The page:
Policy Brief: COVID-19 Emergency Funding and California’s Higher Education Systems

Just before the outbreak of the COVID-19 pandemic, things were going very well for California’s public colleges. In all three systems, government funding levels have been high and increasing, student outcomes have improved, and programs for needy students have been robust. Then, in March 2020, COVID-19 sent shocking changes through the means and workings of these educational institutions.

crisis hits

Almost overnight, campuses were closed and students, faculty and staff were sent home. Student and family incomes plummeted. The University of California (UC), California State University (CSU), and California Community College (CCC) systems faced a financial catastrophe akin to the Great Recession of 2008 while also facing a rampant global virus . Because of the complexities, disparities in size, and unique locations in each system, no one-size-fits-all solution could resolve the financial and health crisis affecting institutions.

California’s public institutions have faced potentially catastrophic financial dynamics: sharp falls in revenue from tuition, room and board, and ancillary services such as parking and bookstores, and rising costs related to COVID-19 campus safety measures and course relocations and Student Services on the Internet. To make matters worse, government funding has also fallen for the 2020/21 financial year.

The federal emergency aid was extensive and timely

The federal government quickly passed a series of emergency relief laws — known collectively as the Higher Education Emergency Relief Fund, of which $10.1 billion went to California. These funds were to be split equally between student grants and institutional deficits – originally just to cover the required shift to online courses, but later expanded to cover other associated costs.

study grant. California students received over $5 billion in emergency aid. The first round of funding had restrictive rules for disbursements to students. Based on the full-time students on campus rather than total headcount and on the number of Pell Grant recipients (as a measure of student needs), this round favored UCs and CSUs over CCCs. Although subsequent rounds attempted to address disparities in funding, community college students received less aid per student than their university counterparts during the pandemic.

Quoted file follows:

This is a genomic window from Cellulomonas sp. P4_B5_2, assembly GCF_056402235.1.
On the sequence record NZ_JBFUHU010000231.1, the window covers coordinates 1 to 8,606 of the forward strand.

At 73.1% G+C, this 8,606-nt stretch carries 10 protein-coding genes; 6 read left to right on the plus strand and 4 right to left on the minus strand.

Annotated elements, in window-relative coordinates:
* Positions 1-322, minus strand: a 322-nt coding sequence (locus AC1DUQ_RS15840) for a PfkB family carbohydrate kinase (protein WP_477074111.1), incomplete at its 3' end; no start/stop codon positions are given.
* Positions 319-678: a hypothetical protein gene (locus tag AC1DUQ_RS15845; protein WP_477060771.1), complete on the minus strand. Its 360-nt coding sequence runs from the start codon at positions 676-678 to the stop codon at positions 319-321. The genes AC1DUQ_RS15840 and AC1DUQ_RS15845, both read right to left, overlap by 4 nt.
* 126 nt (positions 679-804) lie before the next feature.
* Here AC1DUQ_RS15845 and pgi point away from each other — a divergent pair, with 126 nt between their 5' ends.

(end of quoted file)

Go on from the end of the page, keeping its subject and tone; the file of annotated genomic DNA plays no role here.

Although guidelines were provided by the US Department of Education and California’s public systems, each campus had different challenges in getting the money to students in need. Because the student information stored was based on their families’ financial situation from previous tax years, and the students had moved off campus, payout was a trade-off between speed and accuracy. As the pandemic transformed student and family incomes, ensuring payout accuracy was also a challenge.

Especially in the first round of federal aid, the students most in need may have foregone additional aid, particularly at community colleges. Community college students often study part-time and work part-time, and Pell Grant uptake is low; Additionally, these students often rely on state rather than federal aid, so many had no federal aid applications on file. Those without a stable home address and/or internet connection were the most difficult to reach.

Institutional Issues. UC, CSU, and the community colleges received approximately $4.5 billion in institutional aid. In the first round, campus aid spending was limited to temporarily moving courses online, a key transition that had to happen quickly. In later rounds, the federal government eased restrictions to allow the aid to be used for additional pandemic-related institutional spending. Notably, most institutions used a portion of these funds to support the neediest students beyond the student assignment portion. Although every institution has published spending information publicly, about 13 percent of spending falls into an “other” category, making it difficult to understand how it was used.

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